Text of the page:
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Critique Essay History Law/Legal Nonfiction Other

Book Review Colin Dayan, The Law is a White Dog: How Legal Rituals Make and Unmake Persons

By Dean Spade, 2013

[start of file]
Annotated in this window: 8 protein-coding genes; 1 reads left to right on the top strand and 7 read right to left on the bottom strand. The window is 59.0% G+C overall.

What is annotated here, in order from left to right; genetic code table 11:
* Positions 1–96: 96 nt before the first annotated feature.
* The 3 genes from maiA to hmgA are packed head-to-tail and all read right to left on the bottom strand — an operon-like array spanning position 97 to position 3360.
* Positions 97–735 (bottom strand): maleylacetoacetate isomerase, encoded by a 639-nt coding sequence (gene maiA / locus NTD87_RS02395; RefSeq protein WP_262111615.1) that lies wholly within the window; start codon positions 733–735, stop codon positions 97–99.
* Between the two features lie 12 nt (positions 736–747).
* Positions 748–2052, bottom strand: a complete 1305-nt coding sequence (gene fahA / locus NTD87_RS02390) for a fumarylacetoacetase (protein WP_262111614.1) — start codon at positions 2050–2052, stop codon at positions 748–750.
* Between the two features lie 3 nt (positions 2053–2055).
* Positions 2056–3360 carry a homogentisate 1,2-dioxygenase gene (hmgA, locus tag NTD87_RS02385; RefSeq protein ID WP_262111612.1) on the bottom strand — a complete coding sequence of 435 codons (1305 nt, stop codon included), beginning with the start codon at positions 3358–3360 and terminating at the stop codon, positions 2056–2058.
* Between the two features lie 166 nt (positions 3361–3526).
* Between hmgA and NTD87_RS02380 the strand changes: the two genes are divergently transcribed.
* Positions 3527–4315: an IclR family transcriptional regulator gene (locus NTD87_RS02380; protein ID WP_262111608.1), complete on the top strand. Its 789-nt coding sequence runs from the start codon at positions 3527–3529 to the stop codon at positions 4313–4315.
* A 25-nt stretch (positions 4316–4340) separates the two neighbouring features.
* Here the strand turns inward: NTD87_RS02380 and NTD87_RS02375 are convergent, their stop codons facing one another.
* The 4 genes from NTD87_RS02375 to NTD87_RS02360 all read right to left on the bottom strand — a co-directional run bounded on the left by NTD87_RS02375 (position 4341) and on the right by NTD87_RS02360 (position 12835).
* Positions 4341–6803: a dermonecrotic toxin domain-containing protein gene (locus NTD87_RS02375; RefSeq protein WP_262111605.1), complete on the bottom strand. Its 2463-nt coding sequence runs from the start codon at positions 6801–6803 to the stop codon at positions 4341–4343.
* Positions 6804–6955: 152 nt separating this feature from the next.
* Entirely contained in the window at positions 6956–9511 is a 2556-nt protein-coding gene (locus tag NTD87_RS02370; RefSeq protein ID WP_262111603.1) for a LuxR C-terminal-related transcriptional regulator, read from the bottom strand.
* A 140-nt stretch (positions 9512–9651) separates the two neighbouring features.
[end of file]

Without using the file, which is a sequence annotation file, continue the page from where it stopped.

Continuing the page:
In ‘The Law is a ‘White Dog, Colin Dayan explores relationships between what are often considered separate and distinct areas and eras of legal history and substance, exposing important connections. Her aim is to trace the development and transformation of various hierarchical statuses of personhood in American law. To do so, she explores slave law, torture, 81h Amendment cases about conditions of confinement in prisons, civil law consequences in criminal punishment, and the legal statuses of dogs. Dayan artfully navigates historical and contemporary developments in contract, tort, property, constitutional, trusts and estates, and criminal law concerning people and animals that have been afforded complex and shifting statuses and capacities in law-those considered people and property, or a strange and hybrid form of property, or determined to lack legally recognizable mental capacities sufficient for civil action.

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